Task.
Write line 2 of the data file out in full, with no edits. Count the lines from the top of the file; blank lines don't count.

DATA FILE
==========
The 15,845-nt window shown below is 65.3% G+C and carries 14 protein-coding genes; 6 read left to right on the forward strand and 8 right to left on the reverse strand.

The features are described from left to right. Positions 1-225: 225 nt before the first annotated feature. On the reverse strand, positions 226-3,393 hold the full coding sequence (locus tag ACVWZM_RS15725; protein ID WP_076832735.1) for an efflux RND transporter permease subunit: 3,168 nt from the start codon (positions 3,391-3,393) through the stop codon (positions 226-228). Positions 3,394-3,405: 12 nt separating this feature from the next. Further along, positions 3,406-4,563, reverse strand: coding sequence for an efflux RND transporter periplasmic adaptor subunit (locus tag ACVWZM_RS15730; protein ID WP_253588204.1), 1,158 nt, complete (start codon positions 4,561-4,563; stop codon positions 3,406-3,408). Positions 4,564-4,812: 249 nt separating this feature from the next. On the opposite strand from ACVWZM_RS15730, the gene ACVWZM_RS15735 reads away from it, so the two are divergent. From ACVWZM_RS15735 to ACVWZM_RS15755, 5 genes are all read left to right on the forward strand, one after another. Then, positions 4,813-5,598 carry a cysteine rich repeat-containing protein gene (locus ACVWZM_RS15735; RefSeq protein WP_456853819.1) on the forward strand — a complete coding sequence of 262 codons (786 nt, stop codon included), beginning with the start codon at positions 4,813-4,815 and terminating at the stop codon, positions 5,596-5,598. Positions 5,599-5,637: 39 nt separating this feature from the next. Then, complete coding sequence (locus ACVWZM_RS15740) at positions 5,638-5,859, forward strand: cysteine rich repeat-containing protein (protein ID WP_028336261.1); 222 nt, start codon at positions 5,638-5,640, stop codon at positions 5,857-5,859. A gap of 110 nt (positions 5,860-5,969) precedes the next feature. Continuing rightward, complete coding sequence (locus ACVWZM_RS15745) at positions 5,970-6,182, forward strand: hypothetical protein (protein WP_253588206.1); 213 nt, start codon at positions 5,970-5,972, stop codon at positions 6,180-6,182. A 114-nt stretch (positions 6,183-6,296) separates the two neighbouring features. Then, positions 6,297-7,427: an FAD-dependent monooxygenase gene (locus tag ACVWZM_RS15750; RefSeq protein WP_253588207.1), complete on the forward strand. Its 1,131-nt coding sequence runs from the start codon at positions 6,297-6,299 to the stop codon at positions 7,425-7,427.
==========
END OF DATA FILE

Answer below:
The features are described from left to right. Positions 1-225: 225 nt before the first annotated feature. On the reverse strand, positions 226-3,393 hold the full coding sequence (locus tag ACVWZM_RS15725; protein ID WP_076832735.1) for an efflux RND transporter permease subunit: 3,168 nt from the start codon (positions 3,391-3,393) through the stop codon (positions 226-228). Positions 3,394-3,405: 12 nt separating this feature from the next. Further along, positions 3,406-4,563, reverse strand: coding sequence for an efflux RND transporter periplasmic adaptor subunit (locus tag ACVWZM_RS15730; protein ID WP_253588204.1), 1,158 nt, complete (start codon positions 4,561-4,563; stop codon positions 3,406-3,408). Positions 4,564-4,812: 249 nt separating this feature from the next. On the opposite strand from ACVWZM_RS15730, the gene ACVWZM_RS15735 reads away from it, so the two are divergent. From ACVWZM_RS15735 to ACVWZM_RS15755, 5 genes are all read left to right on the forward strand, one after another. Then, positions 4,813-5,598 carry a cysteine rich repeat-containing protein gene (locus ACVWZM_RS15735; RefSeq protein WP_456853819.1) on the forward strand — a complete coding sequence of 262 codons (786 nt, stop codon included), beginning with the start codon at positions 4,813-4,815 and terminating at the stop codon, positions 5,596-5,598. Positions 5,599-5,637: 39 nt separating this feature from the next. Then, complete coding sequence (locus ACVWZM_RS15740) at positions 5,638-5,859, forward strand: cysteine rich repeat-containing protein (protein ID WP_028336261.1); 222 nt, start codon at positions 5,638-5,640, stop codon at positions 5,857-5,859. A gap of 110 nt (positions 5,860-5,969) precedes the next feature. Continuing rightward, complete coding sequence (locus ACVWZM_RS15745) at positions 5,970-6,182, forward strand: hypothetical protein (protein WP_253588206.1); 213 nt, start codon at positions 5,970-5,972, stop codon at positions 6,180-6,182. A 114-nt stretch (positions 6,183-6,296) separates the two neighbouring features. Then, positions 6,297-7,427: an FAD-dependent monooxygenase gene (locus tag ACVWZM_RS15750; RefSeq protein WP_253588207.1), complete on the forward strand. Its 1,131-nt coding sequence runs from the start codon at positions 6,297-6,299 to the stop codon at positions 7,425-7,427.